The number of internet surveys being conducted has increased dramatically in the last 10 years. The increase in the number of Americans who have access to the internet, and the relatively low cost of conducting web surveys have contributed to the proliferation of surveys conducted over the internet. Web surveys can be used to conduct random sample surveys of members of selected populations who have access to the internet and the skills necessary to complete a survey on the Web (e.g., students, members of voluntary associations, etc.). In addition, web surveys can also be used in conjunction with another mode or modes to conduct probability-based surveys of the general public. Finally, many web surveys are conducted using non-probability based methods, such as surveying members of volunteer panels or people who visit a particular website.
Although more surveys are being conducted via the Web, internet surveys have generally not replaced other modes for surveys of the general population. Instead, they are often employed in combination with another mode to accurately represent the public. Surveys of the general population that rely only on the internet can be subject to significant biases resulting from undercoverage and nonresponse. Not everyone in the U.S. has access to the internet and there are significant demographic differences between those who do have access and those who do not. People with lower incomes, less education, living in rural areas or age 65 and older are underrepresented among those who use the internet and those with high-speed internet access (see the Pew Research Center’s Internet and American Life Project for the latest trends). People also vary a great deal in the skills necessary to complete a Web survey.
There also is no systematic way to sample the general population using the internet. Internet surveys of the general public must first contact people by another method, such as through the mail or by phone, and ask them to complete the survey online. There is no national list of email addresses from which people could be sampled, and there is no standard convention for email addresses, as there is for phone numbers, that would allow random sampling.
Because of these limitations, surveyors use two main strategies for surveying the general population using the internet. One strategy is to randomly sample people using another mode (mail, telephone or face-to-face) and ask them to complete the survey on the web. Some of the surveys may allow respondents to complete the survey by a variety of modes. This method is used for one-time surveys and for creating internet panels (such as the GfK KnowledgePanel), where people regularly complete surveys online. Contacting respondents using probability-based sampling via another mode allows surveyors to estimate a margin of error for the survey (see Why probability sampling for more information). The Pew Research Center has used the GfK KnowledgePanel to assess the public’s knowledge of politics and the news (October 2011, January 2013, and August 2013) and for a special survey of gay, lesbian, bisexual, and transgender Americans (April 2013).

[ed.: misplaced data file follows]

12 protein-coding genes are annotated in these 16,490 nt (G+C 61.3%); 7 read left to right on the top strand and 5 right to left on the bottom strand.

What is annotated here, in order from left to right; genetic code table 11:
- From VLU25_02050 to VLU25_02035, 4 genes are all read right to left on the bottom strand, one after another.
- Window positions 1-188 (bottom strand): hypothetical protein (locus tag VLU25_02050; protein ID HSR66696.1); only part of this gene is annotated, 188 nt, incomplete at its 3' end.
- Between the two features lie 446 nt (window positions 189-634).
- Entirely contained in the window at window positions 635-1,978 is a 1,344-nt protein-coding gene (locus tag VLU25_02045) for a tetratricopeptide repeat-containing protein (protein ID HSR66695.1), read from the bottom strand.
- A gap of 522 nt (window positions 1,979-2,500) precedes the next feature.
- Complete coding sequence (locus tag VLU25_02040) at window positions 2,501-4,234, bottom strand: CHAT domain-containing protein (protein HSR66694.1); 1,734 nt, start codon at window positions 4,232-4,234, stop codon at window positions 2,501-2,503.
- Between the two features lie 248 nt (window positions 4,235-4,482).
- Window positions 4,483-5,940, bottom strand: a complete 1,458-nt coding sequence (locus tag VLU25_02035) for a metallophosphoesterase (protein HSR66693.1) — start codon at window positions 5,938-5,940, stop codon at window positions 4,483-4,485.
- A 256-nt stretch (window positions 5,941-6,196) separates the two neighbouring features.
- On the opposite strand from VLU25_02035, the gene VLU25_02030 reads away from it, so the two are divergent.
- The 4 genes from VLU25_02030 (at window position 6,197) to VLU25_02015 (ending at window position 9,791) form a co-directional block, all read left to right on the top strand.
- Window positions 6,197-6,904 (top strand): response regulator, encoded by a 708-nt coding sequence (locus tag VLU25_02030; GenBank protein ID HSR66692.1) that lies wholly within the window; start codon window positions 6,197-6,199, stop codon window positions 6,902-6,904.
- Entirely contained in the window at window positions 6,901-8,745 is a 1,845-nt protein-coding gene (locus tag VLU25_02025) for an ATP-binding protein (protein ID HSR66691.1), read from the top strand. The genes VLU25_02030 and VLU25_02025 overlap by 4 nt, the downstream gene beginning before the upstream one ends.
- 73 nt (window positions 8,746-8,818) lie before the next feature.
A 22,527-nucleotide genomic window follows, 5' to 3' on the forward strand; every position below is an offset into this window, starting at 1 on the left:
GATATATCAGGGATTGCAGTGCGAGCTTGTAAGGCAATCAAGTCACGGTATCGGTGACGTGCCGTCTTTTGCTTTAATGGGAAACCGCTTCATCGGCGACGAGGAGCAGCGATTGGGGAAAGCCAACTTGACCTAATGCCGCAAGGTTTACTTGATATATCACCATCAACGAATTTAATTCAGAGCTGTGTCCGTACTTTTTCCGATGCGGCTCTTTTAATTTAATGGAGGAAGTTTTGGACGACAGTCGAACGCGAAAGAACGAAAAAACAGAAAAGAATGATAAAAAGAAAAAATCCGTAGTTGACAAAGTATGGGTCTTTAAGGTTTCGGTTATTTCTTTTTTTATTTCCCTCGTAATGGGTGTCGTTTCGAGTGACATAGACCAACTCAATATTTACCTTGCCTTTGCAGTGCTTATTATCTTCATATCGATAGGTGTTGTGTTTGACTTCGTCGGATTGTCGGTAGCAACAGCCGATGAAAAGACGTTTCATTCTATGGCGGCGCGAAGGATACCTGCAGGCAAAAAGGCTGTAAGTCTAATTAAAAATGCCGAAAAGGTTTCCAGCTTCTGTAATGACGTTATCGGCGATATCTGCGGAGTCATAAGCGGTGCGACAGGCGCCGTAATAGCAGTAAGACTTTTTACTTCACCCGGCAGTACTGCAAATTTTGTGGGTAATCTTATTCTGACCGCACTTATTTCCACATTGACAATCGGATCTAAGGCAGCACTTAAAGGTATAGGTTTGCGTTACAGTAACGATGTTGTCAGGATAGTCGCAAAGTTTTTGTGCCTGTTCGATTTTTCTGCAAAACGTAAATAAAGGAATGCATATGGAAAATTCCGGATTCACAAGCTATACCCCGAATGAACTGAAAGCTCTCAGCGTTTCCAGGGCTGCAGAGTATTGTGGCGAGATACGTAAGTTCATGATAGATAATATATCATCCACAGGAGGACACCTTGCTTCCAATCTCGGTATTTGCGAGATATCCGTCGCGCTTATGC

The Pew Research Center has also conducted internet surveys of random samples of elite populations, where respondents complete the survey online and are sometimes also able to complete the survey by telephone. For example, see Public Praises Science; Scientists Fault Public, Media.
Another strategy relies on convenience samples of internet users. Researchers use one-time surveys that invite participation from whoever sees the survey invitation or rely on panels of respondents who opt-in or volunteer to participate in the panel. These surveys are subject to the same limitations facing other surveys using nonprobability-based samples: the relationship between the sample and the population is unknown so there is no theoretical basis for computing or reporting a margin of sampling error and thus for knowing how representative the sample is of the population as a whole. (also see the American Association for Public Opinion Research’s (AAPOR) Non-Probability Sampling Task Force Report and the AAPOR report on Opt-In Surveys and Margin of Error). We discuss results comparing responses from an online survey to those obtained using our traditional RDD telephone survey in Online Polling Offer Mixed Results.
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- Public Praises Science; Scientists Fault Public, Media July 9, 2009
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- The Dean Activists: Their Profile and Prospects April 6, 2005
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- Self Censorship: How Often and Why April 30, 2000
- Online Polling Offer Mixed Results January 27, 1999